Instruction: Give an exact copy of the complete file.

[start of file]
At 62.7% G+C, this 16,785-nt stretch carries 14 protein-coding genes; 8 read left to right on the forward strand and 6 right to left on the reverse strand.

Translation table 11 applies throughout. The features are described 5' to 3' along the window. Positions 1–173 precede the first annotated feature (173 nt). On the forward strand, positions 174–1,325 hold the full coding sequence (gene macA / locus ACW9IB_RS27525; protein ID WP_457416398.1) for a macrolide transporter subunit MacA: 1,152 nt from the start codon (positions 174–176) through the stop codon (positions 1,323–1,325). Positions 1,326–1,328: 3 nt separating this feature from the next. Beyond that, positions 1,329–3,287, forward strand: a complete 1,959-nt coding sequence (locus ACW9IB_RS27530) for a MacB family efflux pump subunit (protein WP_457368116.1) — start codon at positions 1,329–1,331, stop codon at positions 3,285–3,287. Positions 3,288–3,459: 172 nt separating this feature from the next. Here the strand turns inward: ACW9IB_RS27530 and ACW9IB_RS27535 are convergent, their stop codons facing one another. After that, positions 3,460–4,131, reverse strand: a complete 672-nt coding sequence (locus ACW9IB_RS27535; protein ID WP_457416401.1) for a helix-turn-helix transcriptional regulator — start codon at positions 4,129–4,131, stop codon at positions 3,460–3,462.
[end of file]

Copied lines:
At 62.7% G+C, this 16,785-nt stretch carries 14 protein-coding genes; 8 read left to right on the forward strand and 6 right to left on the reverse strand.

Translation table 11 applies throughout. The features are described 5' to 3' along the window. Positions 1–173 precede the first annotated feature (173 nt). On the forward strand, positions 174–1,325 hold the full coding sequence (gene macA / locus ACW9IB_RS27525; protein ID WP_457416398.1) for a macrolide transporter subunit MacA: 1,152 nt from the start codon (positions 174–176) through the stop codon (positions 1,323–1,325). Positions 1,326–1,328: 3 nt separating this feature from the next. Beyond that, positions 1,329–3,287, forward strand: a complete 1,959-nt coding sequence (locus ACW9IB_RS27530) for a MacB family efflux pump subunit (protein WP_457368116.1) — start codon at positions 1,329–1,331, stop codon at positions 3,285–3,287. Positions 3,288–3,459: 172 nt separating this feature from the next. Here the strand turns inward: ACW9IB_RS27530 and ACW9IB_RS27535 are convergent, their stop codons facing one another. After that, positions 3,460–4,131, reverse strand: a complete 672-nt coding sequence (locus ACW9IB_RS27535; protein ID WP_457416401.1) for a helix-turn-helix transcriptional regulator — start codon at positions 4,129–4,131, stop codon at positions 3,460–3,462.